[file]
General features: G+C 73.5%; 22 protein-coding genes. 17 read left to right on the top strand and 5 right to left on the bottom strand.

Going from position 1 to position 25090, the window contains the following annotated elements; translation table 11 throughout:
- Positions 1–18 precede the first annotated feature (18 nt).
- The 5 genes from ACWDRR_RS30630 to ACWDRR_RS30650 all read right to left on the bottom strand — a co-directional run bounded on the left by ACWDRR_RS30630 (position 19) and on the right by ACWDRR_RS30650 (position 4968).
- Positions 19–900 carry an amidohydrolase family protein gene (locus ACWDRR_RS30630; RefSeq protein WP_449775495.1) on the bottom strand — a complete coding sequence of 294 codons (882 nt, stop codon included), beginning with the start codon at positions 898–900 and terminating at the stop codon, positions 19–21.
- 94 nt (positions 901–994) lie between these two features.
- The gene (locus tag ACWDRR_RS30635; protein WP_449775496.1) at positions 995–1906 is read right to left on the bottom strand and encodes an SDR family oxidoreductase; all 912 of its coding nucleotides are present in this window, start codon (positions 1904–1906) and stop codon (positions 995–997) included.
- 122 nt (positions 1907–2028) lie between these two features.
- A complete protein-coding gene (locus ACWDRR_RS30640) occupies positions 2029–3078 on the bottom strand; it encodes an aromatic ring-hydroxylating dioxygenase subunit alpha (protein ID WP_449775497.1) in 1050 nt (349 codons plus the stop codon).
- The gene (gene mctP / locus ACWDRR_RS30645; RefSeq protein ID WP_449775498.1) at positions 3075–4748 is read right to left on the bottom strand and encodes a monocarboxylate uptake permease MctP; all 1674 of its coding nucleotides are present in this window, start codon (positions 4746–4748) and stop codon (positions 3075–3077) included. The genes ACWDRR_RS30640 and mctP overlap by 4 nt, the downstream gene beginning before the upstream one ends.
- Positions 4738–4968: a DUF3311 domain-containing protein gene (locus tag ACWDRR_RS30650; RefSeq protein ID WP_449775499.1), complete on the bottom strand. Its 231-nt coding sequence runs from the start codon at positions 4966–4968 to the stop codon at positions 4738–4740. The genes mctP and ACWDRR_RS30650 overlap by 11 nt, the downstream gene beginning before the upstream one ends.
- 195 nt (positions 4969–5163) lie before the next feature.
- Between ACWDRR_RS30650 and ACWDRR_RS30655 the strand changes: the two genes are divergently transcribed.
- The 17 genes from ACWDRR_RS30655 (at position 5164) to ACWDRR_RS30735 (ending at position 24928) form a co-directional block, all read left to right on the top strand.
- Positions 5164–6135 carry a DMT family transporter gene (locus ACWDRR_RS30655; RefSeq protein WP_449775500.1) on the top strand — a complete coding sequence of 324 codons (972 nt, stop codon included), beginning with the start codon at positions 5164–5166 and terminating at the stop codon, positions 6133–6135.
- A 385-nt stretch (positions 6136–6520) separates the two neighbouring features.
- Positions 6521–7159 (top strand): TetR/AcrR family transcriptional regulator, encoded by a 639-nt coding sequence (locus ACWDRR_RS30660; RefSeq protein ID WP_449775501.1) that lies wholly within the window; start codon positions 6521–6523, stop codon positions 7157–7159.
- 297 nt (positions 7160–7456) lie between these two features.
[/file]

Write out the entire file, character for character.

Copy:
General features: G+C 73.5%; 22 protein-coding genes. 17 read left to right on the top strand and 5 right to left on the bottom strand.

Going from position 1 to position 25090, the window contains the following annotated elements; translation table 11 throughout:
- Positions 1–18 precede the first annotated feature (18 nt).
- The 5 genes from ACWDRR_RS30630 to ACWDRR_RS30650 all read right to left on the bottom strand — a co-directional run bounded on the left by ACWDRR_RS30630 (position 19) and on the right by ACWDRR_RS30650 (position 4968).
- Positions 19–900 carry an amidohydrolase family protein gene (locus ACWDRR_RS30630; RefSeq protein WP_449775495.1) on the bottom strand — a complete coding sequence of 294 codons (882 nt, stop codon included), beginning with the start codon at positions 898–900 and terminating at the stop codon, positions 19–21.
- 94 nt (positions 901–994) lie between these two features.
- The gene (locus tag ACWDRR_RS30635; protein WP_449775496.1) at positions 995–1906 is read right to left on the bottom strand and encodes an SDR family oxidoreductase; all 912 of its coding nucleotides are present in this window, start codon (positions 1904–1906) and stop codon (positions 995–997) included.
- 122 nt (positions 1907–2028) lie between these two features.
- A complete protein-coding gene (locus ACWDRR_RS30640) occupies positions 2029–3078 on the bottom strand; it encodes an aromatic ring-hydroxylating dioxygenase subunit alpha (protein ID WP_449775497.1) in 1050 nt (349 codons plus the stop codon).
- The gene (gene mctP / locus ACWDRR_RS30645; RefSeq protein ID WP_449775498.1) at positions 3075–4748 is read right to left on the bottom strand and encodes a monocarboxylate uptake permease MctP; all 1674 of its coding nucleotides are present in this window, start codon (positions 4746–4748) and stop codon (positions 3075–3077) included. The genes ACWDRR_RS30640 and mctP overlap by 4 nt, the downstream gene beginning before the upstream one ends.
- Positions 4738–4968: a DUF3311 domain-containing protein gene (locus tag ACWDRR_RS30650; RefSeq protein ID WP_449775499.1), complete on the bottom strand. Its 231-nt coding sequence runs from the start codon at positions 4966–4968 to the stop codon at positions 4738–4740. The genes mctP and ACWDRR_RS30650 overlap by 11 nt, the downstream gene beginning before the upstream one ends.
- 195 nt (positions 4969–5163) lie before the next feature.
- Between ACWDRR_RS30650 and ACWDRR_RS30655 the strand changes: the two genes are divergently transcribed.
- The 17 genes from ACWDRR_RS30655 (at position 5164) to ACWDRR_RS30735 (ending at position 24928) form a co-directional block, all read left to right on the top strand.
- Positions 5164–6135 carry a DMT family transporter gene (locus ACWDRR_RS30655; RefSeq protein WP_449775500.1) on the top strand — a complete coding sequence of 324 codons (972 nt, stop codon included), beginning with the start codon at positions 5164–5166 and terminating at the stop codon, positions 6133–6135.
- A 385-nt stretch (positions 6136–6520) separates the two neighbouring features.
- Positions 6521–7159 (top strand): TetR/AcrR family transcriptional regulator, encoded by a 639-nt coding sequence (locus ACWDRR_RS30660; RefSeq protein ID WP_449775501.1) that lies wholly within the window; start codon positions 6521–6523, stop codon positions 7157–7159.
- 297 nt (positions 7160–7456) lie between these two features.